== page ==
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I have a string of HTML, in this example it looks like

<img src="somepic.jpg" someAtrib="1" >

I am trying to workout a peice of regex that will match the 'img' node and apply a slash to the end of the node so it looks like.

<img src="somepic.jpg" someAtrib="1" />

Essentially the end goal here is to ensure that the node is closed, open nodes are valid in HTML but not XML obviously. Are there any regex buff's out there able to help?

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3  
You should not parse (X)HTML with regex.. HTML is not regular, and as such is a bad candidate for regular expressions. Use a full-fledged HTML parser. –  David B Aug 23 '12 at 13:22
    
@DavidB I understand what you are saying. however I am attempting to manipulate a 'string', this is why I am asking the question :) –  John Aug 23 '12 at 13:28
    
The original tag is not valid, and neither is the requested XHTML tag. Do you actually mean “well-formed” and not “valid”? –  Jukka K. Korpela Aug 23 '12 at 16:18

5 Answers 5

up vote 6 down vote accepted

Don't use a Regular expression, but dedicated parsers. In JavaScript, create a document using the DOMParser, then serialize it using the XMLSerializer:

var doc = new DOMParser().parseFromString('<img src="foo">', 'text/html');
var result = new XMLSerializer().serializeToString(doc);
// result:
// <html xmlns="http://www.w3.org/1999/xhtml"><head></head><body> (no line break)
// <img src="foo" /></body></html>
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Hey Rob. I'd like to learn how to use this technique. I am running Opera9, IE6 and FF2 (all my code must run on older browsers for backward compatibility) and the above code does not work as-is. What else needs to be included to get this to work? Could you post a complete working function? Thanks. –  ridgerunner Aug 23 '12 at 15:03
    
@ridgerunner It's supported by IE9+, FF 12+ (4+ with DOMParser text/html polyfill), Opera 11.6+ (w/ DOMParser polyfill). Chrome (21) has a bug were /> is not added. Sorry that I didn't elaborate much, I'm quite busy atm. Feel free to edit my/your answer to make it more complete if you wish. –  Rob W Aug 23 '12 at 15:22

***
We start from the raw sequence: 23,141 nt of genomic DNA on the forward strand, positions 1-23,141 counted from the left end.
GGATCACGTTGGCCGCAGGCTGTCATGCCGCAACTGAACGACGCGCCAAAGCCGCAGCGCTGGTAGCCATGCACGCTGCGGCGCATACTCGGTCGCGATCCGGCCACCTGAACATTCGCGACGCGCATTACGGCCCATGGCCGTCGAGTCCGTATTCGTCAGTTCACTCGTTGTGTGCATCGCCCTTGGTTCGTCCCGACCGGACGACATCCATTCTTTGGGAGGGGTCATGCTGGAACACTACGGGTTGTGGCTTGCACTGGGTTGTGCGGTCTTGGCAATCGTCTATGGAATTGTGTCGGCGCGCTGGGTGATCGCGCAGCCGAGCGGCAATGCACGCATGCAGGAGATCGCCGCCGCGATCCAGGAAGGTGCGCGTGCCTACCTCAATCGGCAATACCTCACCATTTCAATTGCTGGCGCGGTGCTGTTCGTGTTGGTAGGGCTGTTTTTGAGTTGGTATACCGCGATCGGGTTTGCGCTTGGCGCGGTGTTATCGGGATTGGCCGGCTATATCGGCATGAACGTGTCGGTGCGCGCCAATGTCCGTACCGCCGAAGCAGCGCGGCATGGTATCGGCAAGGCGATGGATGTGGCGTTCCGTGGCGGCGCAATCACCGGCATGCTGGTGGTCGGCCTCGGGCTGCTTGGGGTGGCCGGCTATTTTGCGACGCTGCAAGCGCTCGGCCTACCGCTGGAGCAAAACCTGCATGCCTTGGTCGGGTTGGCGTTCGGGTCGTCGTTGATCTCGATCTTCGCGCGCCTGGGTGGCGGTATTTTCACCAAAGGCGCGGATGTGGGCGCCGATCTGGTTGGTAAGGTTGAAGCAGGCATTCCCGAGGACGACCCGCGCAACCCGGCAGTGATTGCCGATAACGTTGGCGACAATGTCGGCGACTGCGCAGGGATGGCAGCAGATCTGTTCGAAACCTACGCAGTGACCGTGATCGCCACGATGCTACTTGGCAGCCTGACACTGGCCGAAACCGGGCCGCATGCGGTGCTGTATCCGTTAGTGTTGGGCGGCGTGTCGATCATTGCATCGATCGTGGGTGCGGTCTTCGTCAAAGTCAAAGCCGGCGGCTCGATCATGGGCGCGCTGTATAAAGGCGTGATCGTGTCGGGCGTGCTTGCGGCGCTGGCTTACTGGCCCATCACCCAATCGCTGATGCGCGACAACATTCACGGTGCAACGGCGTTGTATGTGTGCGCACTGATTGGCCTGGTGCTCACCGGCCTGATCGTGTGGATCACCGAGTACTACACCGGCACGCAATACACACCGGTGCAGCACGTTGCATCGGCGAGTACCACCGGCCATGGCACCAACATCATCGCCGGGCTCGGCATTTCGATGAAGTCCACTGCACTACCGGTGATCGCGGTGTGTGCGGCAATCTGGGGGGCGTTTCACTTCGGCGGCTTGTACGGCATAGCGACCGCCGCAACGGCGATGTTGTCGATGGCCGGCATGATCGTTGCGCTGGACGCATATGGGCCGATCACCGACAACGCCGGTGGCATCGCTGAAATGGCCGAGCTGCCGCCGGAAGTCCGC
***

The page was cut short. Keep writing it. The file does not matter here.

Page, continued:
Still doesn't work in Chrome (34), so it's a cool technique but not if your users are using Chrome. –  rossdavidh May 2 '14 at 21:18

You can create a xhtml document and import/adopt html elements. Html strings can be parsed by HTMLElement.innerHTML property, of cause. The key point is using Document.importNode() or Document.adoptNode() method to convert html nodes to xhtml nodes:

var di = document.implementation;
var hd = di.createHTMLDocument();
var xd = di.createDocument('http://www.w3.org/1999/xhtml', 'html', null);
hd.body.innerHTML = '<img>';
var img = hd.body.firstElementChild;
var xb = xd.createElement('body');
xd.documentElement.appendChild(xb);
console.log('html doc:\n' + hd.documentElement.outerHTML + '\n');
console.log('xhtml doc:\n' + xd.documentElement.outerHTML + '\n');
img = xd.importNode(img); //or xd.adoptNode(img). Now img is a xhtml element
xb.appendChild(img);
console.log('xhtml doc after import/adopt img from html:\n' + xd.documentElement.outerHTML + '\n');

The output should be:

html doc:
<html><head></head><body><img></body></html>

xhtml doc:
<html xmlns="http://www.w3.org/1999/xhtml"><body></body></html>

xhtml doc after import/adopt img from html:
<html xmlns="http://www.w3.org/1999/xhtml"><body><img /></body></html>

Rob W's answer does not work in chrome (at least 29 and below) because DOMParser does not support 'text/html' type and XMLSerializer generates html syntax(NOT xhtml) for html document in chrome.

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This seems to be a better solution than Rob W's. importNode() has a second parameter, if you also want to convert descendant elements –  fishbone Jan 15 at 12:19

This will do a pretty good job:

result = text.replace(/(<img\b[^<>]*[^<>\/])>/ig, "$1 />");

Addendum: In the (unlikely) event that your code contains tag attributes containing angle brackets (which is not vaild XML/XHTML BTW), then this one will do a little better job:

result = text.replace(/(<img\b(?:[^<>"'\/]+|'[^']*'|"[^"]*")*)>/ig, "$1 />");
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thank you, and to the chap that deleted his post! –  John Aug 23 '12 at 13:58
    
@John The reason that a Regular expressions must not be used for creating XHTML conforming documents is that it's not reliable. This answer fails already at <img alt="2 > 1" src="2gt1">, for example. The output is <img alt="2 /> 1" src="2gt1">. –  Rob W Aug 23 '12 at 14:04
    
Ahh I see @RobW thank you both anyway! –  John Aug 23 '12 at 14:09

Why would u wanna fix in browser DOM a HTML document that's XHTML invalid?

It was already served and parsed and you already have DOM available. Any parsing error that an invalid/bad formed document would cause, already happened and it won't be a regex on DOM that will fix it.

Also, remember that almost all documents are parsed as HTML tag-soup. If you can't fix the document on server-side, just ignore its validity/wellformeness on client-side.

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In addition to Rob W's answer, you can extract the body content using RegEx:

var doc = new DOMParser().parseFromString('<img src="foo">', 'text/html');
var result = new XMLSerializer().serializeToString(doc);

/<body>(.*)<\/body>/im.exec(result);
result = RegExp.$1;

// result:
// <img src="foo" />

Note: parseFromString(htmlString, 'text/html'); would throw error in IE9 because text/html mimeType is not supported in IE9. Works with IE10 and IE11 though.

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